This is not to say that elephants are not a concern in Namibia—human-elephant conflict is worsening—but that, in the second-least-densely populated country on earth, there is still room for elephants and people to prosper. And, overall, Namibia sincerely appreciates its elephants; they draw visitors. 

Namibian hunting operators are presently allowed to export 93 elephant bulls per year. The nation’s 119-page National Elephant Conservation and Management Plan 2021/2022 – 2030/2031 contains but one sentence that could refer to culling: “Other ways of reducing overconcentration of elephants (lethal removal, translocation) are used as means of last resort.” 

A young baobab tree killed by elephants. The collar of rocks around the trunk was meant to deter them, but if it isn’t maintained eventually the elephants roll the rocks away.

In June 2021, I returned to Bwabwata National Park, in Namibia’s Caprivi District, for the first time in 16 years. Lions roared along the river almost every night, something I’d not heard in 2005; I also saw many more elephants than in 2005. In June 2023, when I shot the injured tusker, we came across even more elephants than in 2021. This is likely coincidental; but it was clear that, in two years, more of the baobab trees had been attacked—the bark stripped away and the trunks splintered—by elephants. With their enormous canopies and root systems, their fruit and their ability to store moisture, baobabs are fundamental to the semi-arid savannah ecosystem; and they may live for centuries—if unmolested.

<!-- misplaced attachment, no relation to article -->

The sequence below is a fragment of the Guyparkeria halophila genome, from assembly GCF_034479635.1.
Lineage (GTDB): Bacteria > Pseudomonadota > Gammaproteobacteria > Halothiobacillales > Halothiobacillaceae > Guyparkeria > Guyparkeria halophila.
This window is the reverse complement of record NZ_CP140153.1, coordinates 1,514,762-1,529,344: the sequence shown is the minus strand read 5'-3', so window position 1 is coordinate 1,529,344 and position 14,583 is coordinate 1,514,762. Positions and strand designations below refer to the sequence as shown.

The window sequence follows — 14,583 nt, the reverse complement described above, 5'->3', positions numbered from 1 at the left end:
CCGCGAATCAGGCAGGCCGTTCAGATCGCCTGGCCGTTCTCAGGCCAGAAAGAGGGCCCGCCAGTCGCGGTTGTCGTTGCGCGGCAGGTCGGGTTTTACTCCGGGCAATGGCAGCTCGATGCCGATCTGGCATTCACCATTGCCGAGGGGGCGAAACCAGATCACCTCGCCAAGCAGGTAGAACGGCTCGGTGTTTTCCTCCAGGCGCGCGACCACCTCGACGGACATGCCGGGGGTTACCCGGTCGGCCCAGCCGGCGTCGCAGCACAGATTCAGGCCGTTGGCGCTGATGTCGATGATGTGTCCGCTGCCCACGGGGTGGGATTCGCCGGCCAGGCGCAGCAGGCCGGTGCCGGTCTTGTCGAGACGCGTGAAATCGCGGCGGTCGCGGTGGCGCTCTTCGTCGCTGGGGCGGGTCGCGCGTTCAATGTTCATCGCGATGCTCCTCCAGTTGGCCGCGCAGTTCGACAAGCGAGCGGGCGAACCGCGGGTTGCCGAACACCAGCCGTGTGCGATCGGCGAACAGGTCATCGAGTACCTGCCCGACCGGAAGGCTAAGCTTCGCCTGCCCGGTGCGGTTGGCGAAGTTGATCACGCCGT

The lessons of Tsavo